Woman becomes first Black chief medical officer at Coliseum Health System

Woman becomes first Black chief medical officer at Coliseum Health System

Dr. Corbi Milligan makes history as the first Black woman to be named chief medical officer of Coliseum Health System.

LaGrange native Dr. Corbi Milligan is the lead physician of Coliseum Health System, after being named the chief medical officer this month. The youngest of three children to Charles and Diane Milligan, she says her parents insisted on education remaining a top priority throughout childhood.



“For us, growing up, education was a must,” Mulligan said. “It was not a consideration of if you were going to college or if you were going to have a career. It was where you were going to college and what career you were going to have.”

That mindset started on the first day of school and continued throughout her educational career.

“I remember going to kindergarten and getting my first homework assignment. I was so excited to be sitting at the table with (my siblings) doing homework. It was just part of the routine,” she said.

A routine that put a lot of emphasis on studies over sports.

“We were not the most athletic family,” Milligan said with a laugh, “I was on a Little League tee-ball team and I struck out! You know, the ball is on a stick! So it was one of those times I remember my parents saying, ‘Let’s just read.'”

And read, she did. Milligan’s degrees of higher learning were earned at Prairie View Agricultural and Mechanical University, a historically black college/university, The University of Tennessee and Louisiana State. She is double board-certified with the American Board of Internal Medicine and the American Board of Pediatrics, but transitioned to medical administration after being awarded an Executive Master’s of Business Administration degree from the University of Tennessee, Knoxville.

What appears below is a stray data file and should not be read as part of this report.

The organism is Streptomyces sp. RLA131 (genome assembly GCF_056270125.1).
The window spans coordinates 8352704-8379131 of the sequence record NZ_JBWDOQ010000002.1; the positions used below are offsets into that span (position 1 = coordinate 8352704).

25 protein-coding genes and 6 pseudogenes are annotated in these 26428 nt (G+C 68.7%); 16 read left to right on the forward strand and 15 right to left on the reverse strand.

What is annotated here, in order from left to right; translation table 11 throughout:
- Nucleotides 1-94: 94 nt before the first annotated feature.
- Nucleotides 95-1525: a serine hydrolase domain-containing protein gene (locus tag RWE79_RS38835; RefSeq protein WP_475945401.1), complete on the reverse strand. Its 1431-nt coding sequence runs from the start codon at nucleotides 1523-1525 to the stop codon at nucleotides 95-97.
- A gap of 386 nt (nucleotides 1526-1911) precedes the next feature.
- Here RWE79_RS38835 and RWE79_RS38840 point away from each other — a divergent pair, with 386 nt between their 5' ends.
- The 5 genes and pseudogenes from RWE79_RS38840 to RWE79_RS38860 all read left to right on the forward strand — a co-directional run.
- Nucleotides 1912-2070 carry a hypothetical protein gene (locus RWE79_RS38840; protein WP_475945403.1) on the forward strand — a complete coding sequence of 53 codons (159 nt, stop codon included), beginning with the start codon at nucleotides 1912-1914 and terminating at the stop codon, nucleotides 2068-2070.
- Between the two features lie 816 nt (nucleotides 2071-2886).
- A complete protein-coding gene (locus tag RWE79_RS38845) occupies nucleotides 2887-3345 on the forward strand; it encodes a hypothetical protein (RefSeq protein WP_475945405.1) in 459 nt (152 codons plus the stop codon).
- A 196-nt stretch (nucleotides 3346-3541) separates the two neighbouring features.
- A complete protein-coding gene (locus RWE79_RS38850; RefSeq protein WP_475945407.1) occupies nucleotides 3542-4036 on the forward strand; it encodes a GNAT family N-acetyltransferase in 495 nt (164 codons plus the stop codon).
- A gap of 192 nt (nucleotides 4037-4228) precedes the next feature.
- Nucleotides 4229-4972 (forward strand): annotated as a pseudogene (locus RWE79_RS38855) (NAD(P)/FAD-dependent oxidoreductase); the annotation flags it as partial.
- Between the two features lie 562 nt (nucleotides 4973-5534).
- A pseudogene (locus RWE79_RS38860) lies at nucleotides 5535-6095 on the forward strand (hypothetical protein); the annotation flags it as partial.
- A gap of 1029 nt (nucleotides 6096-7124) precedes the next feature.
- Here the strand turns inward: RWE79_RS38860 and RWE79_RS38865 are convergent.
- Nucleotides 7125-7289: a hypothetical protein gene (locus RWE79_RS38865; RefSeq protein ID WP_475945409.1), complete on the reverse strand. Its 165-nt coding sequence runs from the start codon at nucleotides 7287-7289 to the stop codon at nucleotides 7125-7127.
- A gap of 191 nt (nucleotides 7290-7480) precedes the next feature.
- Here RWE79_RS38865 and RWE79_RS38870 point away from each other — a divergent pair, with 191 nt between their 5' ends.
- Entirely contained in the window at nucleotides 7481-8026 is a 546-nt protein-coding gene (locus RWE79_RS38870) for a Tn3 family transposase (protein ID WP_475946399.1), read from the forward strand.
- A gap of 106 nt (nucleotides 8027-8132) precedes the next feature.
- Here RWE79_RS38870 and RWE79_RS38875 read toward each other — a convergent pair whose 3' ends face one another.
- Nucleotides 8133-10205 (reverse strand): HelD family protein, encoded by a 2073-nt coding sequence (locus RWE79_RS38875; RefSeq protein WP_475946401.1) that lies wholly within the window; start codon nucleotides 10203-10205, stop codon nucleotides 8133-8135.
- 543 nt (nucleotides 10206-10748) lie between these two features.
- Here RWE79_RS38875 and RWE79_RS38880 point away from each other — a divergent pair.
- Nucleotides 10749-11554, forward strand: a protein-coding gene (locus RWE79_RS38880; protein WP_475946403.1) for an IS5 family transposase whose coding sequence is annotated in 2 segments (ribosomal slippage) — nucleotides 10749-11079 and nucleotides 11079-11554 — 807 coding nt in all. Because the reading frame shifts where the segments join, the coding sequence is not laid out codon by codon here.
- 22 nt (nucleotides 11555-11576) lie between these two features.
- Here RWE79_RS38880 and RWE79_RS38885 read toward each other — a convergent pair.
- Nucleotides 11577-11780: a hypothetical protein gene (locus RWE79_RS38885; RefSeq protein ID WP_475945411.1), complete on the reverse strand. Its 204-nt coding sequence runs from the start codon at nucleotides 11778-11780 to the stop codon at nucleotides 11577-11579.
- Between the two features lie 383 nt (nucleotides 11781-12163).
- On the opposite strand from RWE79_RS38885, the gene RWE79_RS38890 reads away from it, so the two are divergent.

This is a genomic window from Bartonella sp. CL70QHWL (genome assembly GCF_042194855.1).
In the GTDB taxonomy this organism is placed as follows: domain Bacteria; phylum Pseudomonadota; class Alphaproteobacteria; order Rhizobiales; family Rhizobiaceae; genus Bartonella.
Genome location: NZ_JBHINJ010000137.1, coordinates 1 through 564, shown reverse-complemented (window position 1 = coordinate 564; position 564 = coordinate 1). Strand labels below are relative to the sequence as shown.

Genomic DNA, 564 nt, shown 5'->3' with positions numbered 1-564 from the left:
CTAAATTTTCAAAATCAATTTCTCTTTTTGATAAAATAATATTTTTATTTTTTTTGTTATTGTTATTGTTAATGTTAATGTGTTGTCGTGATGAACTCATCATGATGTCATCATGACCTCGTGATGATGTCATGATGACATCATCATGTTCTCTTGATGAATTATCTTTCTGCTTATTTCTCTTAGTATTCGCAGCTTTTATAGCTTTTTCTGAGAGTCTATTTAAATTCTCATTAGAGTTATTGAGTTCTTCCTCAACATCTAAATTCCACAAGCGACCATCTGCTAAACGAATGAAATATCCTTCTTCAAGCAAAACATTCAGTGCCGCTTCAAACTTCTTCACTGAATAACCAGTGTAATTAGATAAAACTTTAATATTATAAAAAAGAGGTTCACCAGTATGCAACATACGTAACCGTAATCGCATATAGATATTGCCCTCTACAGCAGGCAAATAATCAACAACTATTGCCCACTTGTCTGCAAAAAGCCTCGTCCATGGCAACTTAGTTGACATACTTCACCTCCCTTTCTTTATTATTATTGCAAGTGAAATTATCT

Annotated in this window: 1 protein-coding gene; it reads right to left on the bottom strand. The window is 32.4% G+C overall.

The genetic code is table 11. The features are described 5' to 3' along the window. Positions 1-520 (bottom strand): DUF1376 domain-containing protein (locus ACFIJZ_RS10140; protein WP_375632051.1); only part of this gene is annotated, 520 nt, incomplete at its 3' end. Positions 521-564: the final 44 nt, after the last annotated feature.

“It’s a different kind of patient care. Versus solving one problem at a time with one patient, I’m working on solving issues and improving patient care on a global scale for every patient in the health system,” she said.

Her task of improving health care as the CMO of Coliseum comes during one of the worst pandemics the country has seen, COVID-19. Still, with much of the state still grappling to get the numbers down of those infected with the virus, Milligan says this was actually a good time to make the transition back to Macon.

“I think it’s actually helped me in this transition because I have some different perspectives and some lessons learned from a different healthcare system that I can bring to Coliseum.”

As she and her staff reinforce the health system’s guidelines in battling COVID-19, Milligan is looking ahead.

“I do anticipate that there will be a time when coronavirus will be less of a strenuous impact on the health system and the community. Having those things back to the baseline, we can get back to improving the lives of our patients, improving the community and getting back into the community doing things like health fairs. I would love to do more talks like this in small groups and getting out to churches, communities and schools to talk to kids about being healthy.”

Milligan hopes that this future face-to-face contact will help her not only create a better medical environment for patients, but also motivate others who may not be so athletically inclined, to just keep reading.

“I want to bring my image to Macon and (show) that positions of leadership are available to everyone whether you are younger or older, Black or white, Hispanic, a member of the LGBTQ community or African American. I think it’s very important to see a female African American person in a leadership position for other people to see that you can do anything, no matter what your background is.”